Nine-year-old Aiman is in the yard of his home. On the road outside, stones are being thrown at the ‘Aziza (this is what the camp people call a commando-car) which has arrived, full of soldiers, and parked next to the fence of the house.

“Four soldiers leaped over the fence and started dragging me out,” Ayman recounts.

“I heard shouts, I came out of the house and saw Ayman in the soldiers’ hands. I ran after the soldiers and held my hands out, pleading with them to give me my son back,” says his mother, spreading her arms to demonstrate how she pleaded. “Ayman was pleading and crying out to me:

‘Mummy, come with me … I’m frightened’.”

In the corner of her eye she squeezes a tear, which she is trying to stop with her decisive voice: “He was already inside the ‘Aziza, which drove away.”

… Soldiers came to the offices of UNRWA [UN Relief and Works Agency], where Ayman’s father works, and took him to the Military Government compound. “They took away my ID card, and an officer with three stripes, while little Ayman was standing next to him, informed me that I must pay a fine of 200 shekel [about $125] and then I would have both Ayman and the ID card back.”

The father’s voice is charged with anger. He is an elderly man, who has recently had an operation and his hip is still bandaged. He provides for a family of eleven. His pleas to the officer for a reduction in the fine were met with the threat that unless he pays he would be arrested and taken to Far’ah Jail. “I paid 200 shekels and got back my son and the ID card.”


Nine-year-old Amjad, Ayman’s twin brother, is playing with two friends next to his home. An Israeli patrol drives near. The children flee and Amjad runs home. The soldiers pursue him. “They caught me at the door and were pulling me out and Mummy was pulling me in.”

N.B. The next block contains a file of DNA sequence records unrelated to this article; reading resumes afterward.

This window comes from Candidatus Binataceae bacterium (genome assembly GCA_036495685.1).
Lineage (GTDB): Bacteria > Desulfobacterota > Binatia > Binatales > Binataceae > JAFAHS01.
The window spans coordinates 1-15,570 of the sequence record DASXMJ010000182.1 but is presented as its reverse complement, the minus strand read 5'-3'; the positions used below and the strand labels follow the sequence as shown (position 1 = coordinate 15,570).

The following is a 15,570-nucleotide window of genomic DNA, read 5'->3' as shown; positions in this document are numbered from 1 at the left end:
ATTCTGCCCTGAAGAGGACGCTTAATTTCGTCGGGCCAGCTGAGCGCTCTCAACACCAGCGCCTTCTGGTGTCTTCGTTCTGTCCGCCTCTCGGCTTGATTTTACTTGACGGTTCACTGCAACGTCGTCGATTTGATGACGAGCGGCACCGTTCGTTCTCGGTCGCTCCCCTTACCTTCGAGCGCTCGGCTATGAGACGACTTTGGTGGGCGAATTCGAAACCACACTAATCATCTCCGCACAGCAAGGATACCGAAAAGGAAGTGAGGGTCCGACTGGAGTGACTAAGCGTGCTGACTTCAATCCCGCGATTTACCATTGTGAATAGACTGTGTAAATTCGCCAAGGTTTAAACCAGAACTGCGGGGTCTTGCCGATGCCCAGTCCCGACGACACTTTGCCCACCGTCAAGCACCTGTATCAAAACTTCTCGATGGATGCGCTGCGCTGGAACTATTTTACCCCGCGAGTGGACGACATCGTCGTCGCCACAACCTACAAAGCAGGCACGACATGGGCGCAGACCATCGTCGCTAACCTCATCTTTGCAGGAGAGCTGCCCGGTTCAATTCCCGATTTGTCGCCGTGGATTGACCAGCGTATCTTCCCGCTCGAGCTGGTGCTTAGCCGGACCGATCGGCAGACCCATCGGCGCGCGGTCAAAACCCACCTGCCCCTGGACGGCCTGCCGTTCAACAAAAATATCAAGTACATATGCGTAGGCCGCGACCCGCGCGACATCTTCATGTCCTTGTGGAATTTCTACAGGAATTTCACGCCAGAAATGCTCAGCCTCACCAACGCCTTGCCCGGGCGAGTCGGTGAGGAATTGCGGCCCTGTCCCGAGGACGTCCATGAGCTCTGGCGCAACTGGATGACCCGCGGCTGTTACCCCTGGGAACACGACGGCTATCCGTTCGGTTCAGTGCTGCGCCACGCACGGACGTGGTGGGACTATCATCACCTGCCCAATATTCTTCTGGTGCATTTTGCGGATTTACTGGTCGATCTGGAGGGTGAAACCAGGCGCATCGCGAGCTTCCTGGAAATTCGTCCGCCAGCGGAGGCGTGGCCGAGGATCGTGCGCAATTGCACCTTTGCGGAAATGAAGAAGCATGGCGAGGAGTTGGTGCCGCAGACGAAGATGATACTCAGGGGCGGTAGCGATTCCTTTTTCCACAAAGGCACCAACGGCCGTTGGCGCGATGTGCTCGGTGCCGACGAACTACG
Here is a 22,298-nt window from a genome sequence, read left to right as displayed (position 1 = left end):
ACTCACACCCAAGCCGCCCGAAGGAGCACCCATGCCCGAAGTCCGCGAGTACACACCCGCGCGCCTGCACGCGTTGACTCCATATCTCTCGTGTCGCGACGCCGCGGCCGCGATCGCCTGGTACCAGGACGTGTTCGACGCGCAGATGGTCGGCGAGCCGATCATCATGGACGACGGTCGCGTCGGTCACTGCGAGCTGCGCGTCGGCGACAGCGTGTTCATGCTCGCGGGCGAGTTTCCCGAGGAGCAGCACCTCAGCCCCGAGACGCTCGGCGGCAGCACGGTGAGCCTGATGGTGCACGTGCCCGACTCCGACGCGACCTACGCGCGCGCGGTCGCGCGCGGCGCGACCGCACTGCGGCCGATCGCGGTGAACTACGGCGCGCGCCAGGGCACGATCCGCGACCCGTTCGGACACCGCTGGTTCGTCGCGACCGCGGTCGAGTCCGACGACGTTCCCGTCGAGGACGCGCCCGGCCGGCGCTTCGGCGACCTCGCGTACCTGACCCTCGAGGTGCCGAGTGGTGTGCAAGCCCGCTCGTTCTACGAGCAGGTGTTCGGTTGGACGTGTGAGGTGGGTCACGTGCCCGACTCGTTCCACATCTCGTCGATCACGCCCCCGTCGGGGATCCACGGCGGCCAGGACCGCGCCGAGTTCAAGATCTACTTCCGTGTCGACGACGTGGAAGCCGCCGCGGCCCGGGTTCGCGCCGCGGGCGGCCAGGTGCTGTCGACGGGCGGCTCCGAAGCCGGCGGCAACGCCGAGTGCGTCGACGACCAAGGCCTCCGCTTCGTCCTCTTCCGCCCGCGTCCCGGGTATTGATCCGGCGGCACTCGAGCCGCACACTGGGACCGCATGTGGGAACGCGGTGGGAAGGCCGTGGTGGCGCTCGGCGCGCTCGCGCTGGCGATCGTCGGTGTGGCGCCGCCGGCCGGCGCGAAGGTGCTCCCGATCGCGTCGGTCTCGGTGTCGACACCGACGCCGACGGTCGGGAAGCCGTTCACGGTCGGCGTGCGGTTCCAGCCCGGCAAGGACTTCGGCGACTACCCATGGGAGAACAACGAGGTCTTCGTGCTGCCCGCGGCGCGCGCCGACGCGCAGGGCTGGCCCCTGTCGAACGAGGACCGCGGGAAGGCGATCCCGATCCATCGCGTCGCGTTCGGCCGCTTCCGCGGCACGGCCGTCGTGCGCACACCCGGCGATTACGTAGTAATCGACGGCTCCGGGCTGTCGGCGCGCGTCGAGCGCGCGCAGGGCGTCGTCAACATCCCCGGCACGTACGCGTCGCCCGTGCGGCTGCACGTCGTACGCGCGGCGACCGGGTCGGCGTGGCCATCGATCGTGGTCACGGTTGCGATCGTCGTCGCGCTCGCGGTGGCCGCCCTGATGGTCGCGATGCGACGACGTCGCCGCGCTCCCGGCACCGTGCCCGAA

The mother says, “I went to the soldier, stroked his face and said, ‘Please, let me have my son back, he is little.’ They said, ‘Scram, or we’ll shoot you,’ and they pointed their weapons at me. Amjad disap­peared into the ‘Aziza, which drove away.”

She went out to enquire about her son. At the street corner there were about ten soldiers. “I approached them to ask where my son is and ex­plain that he is little. They pointed their weapons at me and shouted at me to scram.”

The mother, with other relatives went to the Military Government com­pound to ask for Amjad’s release. The officer demanded to see Amjad’s father, but the latter was not at home. A group of soldiers was sent to fetch him, but at home they only found the younger girls. They left a note saying that 1,000 shekels [about $625] must be paid, and only then would Amjad be released and allowed to go back home.

Until 8PM Amjad was not back. From the field next to the compound, the cries of a frightened child were heard. It was nine-year-old Amjad, shivering, frightened and aching from the blows that he received. “They hit me both with clubs and with a helmet.”


Please write to a child prisoner, in one of the prisons, detention centres or military compounds.

Here is a partial list:

  • Mahmud Majed Abu-al-Heja, aged 14
  • ‘lyad ‘Azmi Bias, aged 15
  • Munir Fathi Jab’i, aged 12
  • Ahmad Mustafa Aghbariya, aged 15
  • Aysar Salah Abu-Srur, aged 13
  • Ahmad Aysar Laymuni, aged 14
  • Rashed Rabbah Faza’, aged 14
  • Mansur Muhammad Habayba, aged 14


Write c/o the Committee in Defence of Children under Occupation, Haifa, Israel.

Write to the Committee for further Information.